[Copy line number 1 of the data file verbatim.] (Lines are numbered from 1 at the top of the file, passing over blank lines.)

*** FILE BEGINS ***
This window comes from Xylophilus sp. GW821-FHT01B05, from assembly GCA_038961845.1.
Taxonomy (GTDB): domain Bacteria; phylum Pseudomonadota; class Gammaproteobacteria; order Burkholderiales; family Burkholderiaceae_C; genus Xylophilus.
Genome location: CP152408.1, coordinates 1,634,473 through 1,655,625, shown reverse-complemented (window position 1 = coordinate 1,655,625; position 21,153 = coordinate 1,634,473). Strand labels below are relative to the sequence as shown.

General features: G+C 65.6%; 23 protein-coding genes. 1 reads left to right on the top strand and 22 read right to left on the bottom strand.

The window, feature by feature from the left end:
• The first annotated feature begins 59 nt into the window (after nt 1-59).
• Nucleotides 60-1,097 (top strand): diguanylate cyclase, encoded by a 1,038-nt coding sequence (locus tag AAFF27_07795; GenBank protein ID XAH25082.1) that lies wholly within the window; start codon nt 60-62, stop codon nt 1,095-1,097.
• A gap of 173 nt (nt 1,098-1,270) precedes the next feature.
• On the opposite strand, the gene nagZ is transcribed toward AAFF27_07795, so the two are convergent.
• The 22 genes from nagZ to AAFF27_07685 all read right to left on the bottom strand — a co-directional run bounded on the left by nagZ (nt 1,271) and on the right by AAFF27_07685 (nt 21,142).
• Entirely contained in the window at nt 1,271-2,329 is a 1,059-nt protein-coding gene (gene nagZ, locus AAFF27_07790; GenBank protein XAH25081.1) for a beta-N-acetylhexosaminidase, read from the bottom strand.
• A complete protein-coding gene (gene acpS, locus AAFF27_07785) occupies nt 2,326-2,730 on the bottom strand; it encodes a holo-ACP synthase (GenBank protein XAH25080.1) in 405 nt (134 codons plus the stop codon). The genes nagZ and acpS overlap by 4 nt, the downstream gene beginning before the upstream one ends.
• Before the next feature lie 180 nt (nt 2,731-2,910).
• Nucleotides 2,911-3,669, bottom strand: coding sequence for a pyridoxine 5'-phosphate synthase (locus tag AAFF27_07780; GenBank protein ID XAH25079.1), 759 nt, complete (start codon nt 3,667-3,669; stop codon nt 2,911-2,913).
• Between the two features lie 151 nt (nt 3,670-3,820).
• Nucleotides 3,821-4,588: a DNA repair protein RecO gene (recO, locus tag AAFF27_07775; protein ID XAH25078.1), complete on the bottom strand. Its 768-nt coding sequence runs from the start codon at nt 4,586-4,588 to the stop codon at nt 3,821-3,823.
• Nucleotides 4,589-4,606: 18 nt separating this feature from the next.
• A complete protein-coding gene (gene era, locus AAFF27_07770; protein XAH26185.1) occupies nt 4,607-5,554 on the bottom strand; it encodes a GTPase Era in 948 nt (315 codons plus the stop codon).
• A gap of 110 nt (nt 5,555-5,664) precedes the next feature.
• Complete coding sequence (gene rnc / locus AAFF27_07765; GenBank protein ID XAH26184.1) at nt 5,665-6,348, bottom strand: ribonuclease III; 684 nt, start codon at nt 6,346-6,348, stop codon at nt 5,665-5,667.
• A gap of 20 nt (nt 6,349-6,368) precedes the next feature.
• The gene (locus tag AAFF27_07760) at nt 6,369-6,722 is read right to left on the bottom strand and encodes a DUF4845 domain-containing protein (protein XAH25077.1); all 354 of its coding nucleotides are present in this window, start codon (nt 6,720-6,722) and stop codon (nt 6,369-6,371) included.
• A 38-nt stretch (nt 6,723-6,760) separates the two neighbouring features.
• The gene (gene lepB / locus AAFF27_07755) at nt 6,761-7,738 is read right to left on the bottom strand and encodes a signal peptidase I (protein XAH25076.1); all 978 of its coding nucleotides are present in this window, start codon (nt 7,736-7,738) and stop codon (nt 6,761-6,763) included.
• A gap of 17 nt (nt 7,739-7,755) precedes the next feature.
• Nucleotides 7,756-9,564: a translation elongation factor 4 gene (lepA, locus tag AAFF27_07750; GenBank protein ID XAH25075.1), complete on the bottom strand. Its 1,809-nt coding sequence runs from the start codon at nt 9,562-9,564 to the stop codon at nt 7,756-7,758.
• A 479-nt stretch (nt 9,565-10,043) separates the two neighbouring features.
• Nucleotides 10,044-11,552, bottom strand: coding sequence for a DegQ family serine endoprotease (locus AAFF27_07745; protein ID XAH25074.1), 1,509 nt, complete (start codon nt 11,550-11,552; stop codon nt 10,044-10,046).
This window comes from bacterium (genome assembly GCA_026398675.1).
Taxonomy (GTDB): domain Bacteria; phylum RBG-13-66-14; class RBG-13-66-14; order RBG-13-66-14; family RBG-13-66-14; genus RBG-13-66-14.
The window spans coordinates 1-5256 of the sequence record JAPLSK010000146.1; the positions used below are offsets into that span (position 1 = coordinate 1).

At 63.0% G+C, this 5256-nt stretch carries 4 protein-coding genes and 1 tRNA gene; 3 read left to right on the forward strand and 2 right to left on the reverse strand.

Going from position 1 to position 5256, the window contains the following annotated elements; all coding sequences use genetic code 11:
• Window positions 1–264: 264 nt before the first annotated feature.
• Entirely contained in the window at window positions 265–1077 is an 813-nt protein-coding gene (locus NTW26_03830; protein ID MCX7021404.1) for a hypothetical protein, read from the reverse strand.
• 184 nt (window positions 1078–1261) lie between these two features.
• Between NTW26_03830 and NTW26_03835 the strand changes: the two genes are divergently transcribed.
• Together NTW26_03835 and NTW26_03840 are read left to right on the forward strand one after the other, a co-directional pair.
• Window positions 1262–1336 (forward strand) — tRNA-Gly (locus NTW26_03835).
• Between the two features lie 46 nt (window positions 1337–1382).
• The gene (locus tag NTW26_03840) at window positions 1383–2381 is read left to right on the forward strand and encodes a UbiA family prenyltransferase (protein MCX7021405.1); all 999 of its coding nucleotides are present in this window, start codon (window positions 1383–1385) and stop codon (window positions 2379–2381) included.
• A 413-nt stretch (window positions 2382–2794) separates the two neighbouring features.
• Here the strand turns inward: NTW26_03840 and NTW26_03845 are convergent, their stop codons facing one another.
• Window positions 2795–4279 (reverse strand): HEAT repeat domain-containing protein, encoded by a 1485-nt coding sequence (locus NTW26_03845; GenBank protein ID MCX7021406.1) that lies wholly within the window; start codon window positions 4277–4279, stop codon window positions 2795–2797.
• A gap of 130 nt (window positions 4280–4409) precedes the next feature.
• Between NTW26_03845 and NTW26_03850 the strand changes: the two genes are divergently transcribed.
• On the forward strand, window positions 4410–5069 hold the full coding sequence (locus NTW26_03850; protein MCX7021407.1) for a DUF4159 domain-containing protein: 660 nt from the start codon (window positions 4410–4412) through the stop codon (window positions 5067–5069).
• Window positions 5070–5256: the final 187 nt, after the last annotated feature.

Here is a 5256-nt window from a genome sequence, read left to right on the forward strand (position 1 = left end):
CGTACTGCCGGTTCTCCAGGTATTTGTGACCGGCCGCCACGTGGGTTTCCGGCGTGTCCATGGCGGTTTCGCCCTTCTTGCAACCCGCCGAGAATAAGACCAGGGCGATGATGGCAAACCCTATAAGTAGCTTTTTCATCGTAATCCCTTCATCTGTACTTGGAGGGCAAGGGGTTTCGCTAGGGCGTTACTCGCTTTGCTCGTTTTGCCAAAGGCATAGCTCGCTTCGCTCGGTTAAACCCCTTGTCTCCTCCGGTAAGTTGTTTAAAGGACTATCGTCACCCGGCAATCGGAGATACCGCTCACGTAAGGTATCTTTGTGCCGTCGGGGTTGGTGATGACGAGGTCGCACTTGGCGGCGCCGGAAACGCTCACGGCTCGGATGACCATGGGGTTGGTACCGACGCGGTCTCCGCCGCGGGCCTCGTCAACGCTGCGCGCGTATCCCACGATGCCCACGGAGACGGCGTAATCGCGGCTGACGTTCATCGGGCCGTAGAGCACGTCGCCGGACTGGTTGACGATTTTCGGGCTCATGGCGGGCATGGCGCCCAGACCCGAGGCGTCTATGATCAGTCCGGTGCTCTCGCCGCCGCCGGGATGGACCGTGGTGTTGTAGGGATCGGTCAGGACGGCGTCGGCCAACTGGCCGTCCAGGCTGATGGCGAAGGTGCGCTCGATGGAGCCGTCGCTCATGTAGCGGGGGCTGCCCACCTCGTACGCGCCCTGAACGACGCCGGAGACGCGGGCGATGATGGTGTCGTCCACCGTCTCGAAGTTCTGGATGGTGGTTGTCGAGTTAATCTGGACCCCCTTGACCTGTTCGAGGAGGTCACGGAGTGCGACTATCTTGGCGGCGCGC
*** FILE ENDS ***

This window comes from Xylophilus sp. GW821-FHT01B05, from assembly GCA_038961845.1.